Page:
Study Type : Interventional  (Clinical Trial)
Estimated Enrollment : 1200 participants
Allocation: Randomized
Intervention Model: Parallel Assignment
Masking: Triple (Participant, Care Provider, Investigator)
Primary Purpose: Prevention
Official Title: The Effect of Remote Ischemic Preconditioning on Mortality and Morbidity in Cardiac Surgery: a Randomized Controlled Trial
Study Start Date : October 2009
Actual Primary Completion Date : September 2010
Actual Study Completion Date : November 2010

Resource links provided by the National Library of Medicine

MedlinePlus related topics: Heart Surgery


Intervention Details:
  • Procedure: remote ischemic preconditioning
    remote ischemic preconditioning (4 x 5 min upper limb ischemia with pneumatic cuff up to 200 mmHg with an intervening 5 min reperfusion; 2 cycles; before and after the coronary anastomosis or cardiopulmonary bypass)
    Other Name: Blood pressure pneumatic cuff


Primary Outcome Measures :
  1. In-hospital death [ Time Frame: Postoperative 30 days ]
  2. Myocardial infarction [ Time Frame: Postoperative 30 days ]
  3. Stroke [ Time Frame: Postoperative 30 days ]
  4. Respiratory failure [ Time Frame: Postoperative 30 days ]
  5. Renal dysfunction [ Time Frame: Postoperative 30 days ]
  6. Renal failure [ Time Frame: Postoperative 30 days ]
  7. Cardiogenic shock [ Time Frame: Postoperative 30 days ]
  8. Gastrointestinal complication [ Time Frame: Postoperative 30 days ]

Secondary Outcome Measures :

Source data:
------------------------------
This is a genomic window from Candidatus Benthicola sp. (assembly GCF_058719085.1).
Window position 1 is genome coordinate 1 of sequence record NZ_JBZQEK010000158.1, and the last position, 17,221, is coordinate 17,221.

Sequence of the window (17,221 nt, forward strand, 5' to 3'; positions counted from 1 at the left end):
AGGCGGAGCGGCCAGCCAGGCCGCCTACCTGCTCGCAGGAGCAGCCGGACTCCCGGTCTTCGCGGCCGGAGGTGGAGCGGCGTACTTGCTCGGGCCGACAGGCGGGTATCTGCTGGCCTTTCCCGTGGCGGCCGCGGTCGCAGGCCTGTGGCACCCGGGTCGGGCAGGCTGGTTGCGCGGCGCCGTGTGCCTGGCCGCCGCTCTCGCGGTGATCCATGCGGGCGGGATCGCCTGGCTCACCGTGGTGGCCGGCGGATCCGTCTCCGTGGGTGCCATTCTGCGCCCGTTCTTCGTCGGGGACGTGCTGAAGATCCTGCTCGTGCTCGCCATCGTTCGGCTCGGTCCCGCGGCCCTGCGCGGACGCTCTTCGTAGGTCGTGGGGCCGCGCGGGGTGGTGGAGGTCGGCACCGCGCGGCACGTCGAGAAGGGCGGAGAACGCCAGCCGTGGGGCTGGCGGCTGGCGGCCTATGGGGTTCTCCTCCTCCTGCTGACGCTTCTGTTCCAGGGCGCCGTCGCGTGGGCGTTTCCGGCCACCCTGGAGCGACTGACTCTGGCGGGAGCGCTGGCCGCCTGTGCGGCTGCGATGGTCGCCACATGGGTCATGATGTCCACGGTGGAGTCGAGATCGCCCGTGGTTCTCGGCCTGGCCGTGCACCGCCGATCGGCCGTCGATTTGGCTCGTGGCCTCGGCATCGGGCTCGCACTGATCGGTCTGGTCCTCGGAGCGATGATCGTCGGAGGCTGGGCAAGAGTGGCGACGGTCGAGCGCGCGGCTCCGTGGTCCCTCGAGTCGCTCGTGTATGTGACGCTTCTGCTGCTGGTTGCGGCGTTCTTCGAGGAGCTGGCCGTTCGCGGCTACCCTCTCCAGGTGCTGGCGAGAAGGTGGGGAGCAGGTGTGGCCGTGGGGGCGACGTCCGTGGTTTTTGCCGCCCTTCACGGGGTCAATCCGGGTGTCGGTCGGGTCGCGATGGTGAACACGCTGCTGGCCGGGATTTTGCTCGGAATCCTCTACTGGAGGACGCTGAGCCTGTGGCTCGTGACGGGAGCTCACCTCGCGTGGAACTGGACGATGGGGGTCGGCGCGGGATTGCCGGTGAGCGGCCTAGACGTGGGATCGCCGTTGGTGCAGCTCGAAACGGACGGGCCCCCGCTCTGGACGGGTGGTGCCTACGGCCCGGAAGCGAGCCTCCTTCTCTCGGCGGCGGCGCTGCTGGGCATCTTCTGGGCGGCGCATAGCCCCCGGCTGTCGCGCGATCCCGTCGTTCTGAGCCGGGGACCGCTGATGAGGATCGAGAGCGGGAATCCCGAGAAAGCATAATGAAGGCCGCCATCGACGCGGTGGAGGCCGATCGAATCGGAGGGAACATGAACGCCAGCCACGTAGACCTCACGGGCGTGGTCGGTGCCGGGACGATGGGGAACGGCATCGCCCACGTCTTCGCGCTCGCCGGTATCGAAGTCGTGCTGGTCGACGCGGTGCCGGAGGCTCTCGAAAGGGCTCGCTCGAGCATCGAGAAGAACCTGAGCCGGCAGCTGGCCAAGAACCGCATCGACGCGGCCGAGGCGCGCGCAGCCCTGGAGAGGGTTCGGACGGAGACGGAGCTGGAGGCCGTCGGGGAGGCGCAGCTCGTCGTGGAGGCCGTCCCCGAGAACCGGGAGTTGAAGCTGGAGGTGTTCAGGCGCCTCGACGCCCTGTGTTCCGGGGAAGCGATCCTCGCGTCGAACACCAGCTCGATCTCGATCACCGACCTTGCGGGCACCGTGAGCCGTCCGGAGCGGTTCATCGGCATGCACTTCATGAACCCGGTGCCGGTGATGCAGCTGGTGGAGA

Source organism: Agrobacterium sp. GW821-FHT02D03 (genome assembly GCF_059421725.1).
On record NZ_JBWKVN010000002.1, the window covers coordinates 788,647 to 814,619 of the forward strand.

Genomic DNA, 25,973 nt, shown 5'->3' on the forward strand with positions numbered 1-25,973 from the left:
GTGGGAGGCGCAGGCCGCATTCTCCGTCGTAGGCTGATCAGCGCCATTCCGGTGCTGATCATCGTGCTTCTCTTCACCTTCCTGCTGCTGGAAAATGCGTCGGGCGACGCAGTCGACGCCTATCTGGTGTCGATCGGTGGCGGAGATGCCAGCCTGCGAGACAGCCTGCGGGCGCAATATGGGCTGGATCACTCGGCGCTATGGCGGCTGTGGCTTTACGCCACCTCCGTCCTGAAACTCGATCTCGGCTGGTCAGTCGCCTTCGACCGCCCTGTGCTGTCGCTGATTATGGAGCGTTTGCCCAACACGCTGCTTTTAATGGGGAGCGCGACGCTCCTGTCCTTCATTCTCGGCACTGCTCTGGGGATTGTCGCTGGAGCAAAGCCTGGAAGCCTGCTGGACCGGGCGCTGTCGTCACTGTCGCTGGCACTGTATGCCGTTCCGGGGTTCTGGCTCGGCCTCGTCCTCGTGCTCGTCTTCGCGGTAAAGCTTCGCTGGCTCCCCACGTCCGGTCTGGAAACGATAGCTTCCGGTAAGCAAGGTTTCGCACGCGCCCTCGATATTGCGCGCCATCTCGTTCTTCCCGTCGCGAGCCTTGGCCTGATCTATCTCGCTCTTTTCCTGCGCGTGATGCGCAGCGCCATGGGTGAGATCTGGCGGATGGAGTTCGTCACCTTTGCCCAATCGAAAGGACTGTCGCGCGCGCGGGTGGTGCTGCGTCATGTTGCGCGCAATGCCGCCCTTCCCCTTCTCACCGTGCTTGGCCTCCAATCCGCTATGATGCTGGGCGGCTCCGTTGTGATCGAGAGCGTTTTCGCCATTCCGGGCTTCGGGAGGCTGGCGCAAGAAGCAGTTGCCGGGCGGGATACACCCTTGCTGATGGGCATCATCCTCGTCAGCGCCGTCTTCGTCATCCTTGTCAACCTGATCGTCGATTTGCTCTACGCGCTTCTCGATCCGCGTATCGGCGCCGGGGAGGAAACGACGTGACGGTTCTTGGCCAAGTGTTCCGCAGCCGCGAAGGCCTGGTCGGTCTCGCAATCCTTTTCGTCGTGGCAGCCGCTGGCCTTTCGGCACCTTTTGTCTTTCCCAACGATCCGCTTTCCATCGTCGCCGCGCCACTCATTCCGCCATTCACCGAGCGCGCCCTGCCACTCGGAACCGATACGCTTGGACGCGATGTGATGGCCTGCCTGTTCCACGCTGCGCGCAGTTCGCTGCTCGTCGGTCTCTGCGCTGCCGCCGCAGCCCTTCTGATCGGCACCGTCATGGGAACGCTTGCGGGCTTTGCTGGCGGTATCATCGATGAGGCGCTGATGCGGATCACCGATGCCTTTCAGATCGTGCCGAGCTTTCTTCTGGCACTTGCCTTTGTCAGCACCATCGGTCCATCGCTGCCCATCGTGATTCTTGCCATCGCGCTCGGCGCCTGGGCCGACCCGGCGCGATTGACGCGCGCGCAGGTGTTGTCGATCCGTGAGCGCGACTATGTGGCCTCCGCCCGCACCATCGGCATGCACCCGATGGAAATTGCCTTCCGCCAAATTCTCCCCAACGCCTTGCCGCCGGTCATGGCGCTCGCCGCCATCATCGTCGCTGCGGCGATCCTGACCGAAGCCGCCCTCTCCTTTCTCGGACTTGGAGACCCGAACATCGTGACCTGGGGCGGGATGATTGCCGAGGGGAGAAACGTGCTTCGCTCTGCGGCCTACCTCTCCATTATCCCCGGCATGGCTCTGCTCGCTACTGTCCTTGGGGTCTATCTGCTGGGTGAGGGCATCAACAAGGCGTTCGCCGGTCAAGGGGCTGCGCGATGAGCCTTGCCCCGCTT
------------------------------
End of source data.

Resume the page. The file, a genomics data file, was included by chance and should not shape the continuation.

1. Length of ICU stay [ Time Frame: Postoperative 3 months ]
  2. Length of postoperative hospital stay [ Time Frame: Postoperative 3 months ]


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Ages Eligible for Study:   18 Years to 80 Years   (Adult, Older Adult)
Sexes Eligible for Study:   All
Accepts Healthy Volunteers:   No
Criteria

Inclusion Criteria:

  • adult patients undergoing cardiac surgery

Exclusion Criteria:

  • emergent operation
  • preoperative use of inotropics or mechanical assist device,
  • left ventricular ejection fraction less than 30%,
  • severe liver, renal and pulmonary disease,
  • recent myocardial infarction (within 7 days),
  • recent systemic infection or sepsis (within 7 days)
  • peripheral vascular disease affecting upper limbs
  • amputation of the upper limbs
  • major combined operation such as aortic surgery or carotid endarterectomy
  • descending thoracic aortic surgery
  • rare surgeries; cardiac transplantation, correction of complicated congenital anomalies, pulmonary thromboembolectomy, etc

Information from the National Library of Medicine

To learn more about this study, you or your doctor may contact the study research staff using the contact information provided by the sponsor.

Please refer to this study by its ClinicalTrials.gov identifier (NCT number): NCT00997217


Locations
Korea, Republic of
Seoul National University Hospital
Seoul, Korea, Republic of, 110-744
Sponsors and Collaborators
Seoul National University Hospital
Asan Medical Center
Investigators
Study Director: YunSeok Jeon, professor Department of Anesthesiology and Pain Medicine, SNUH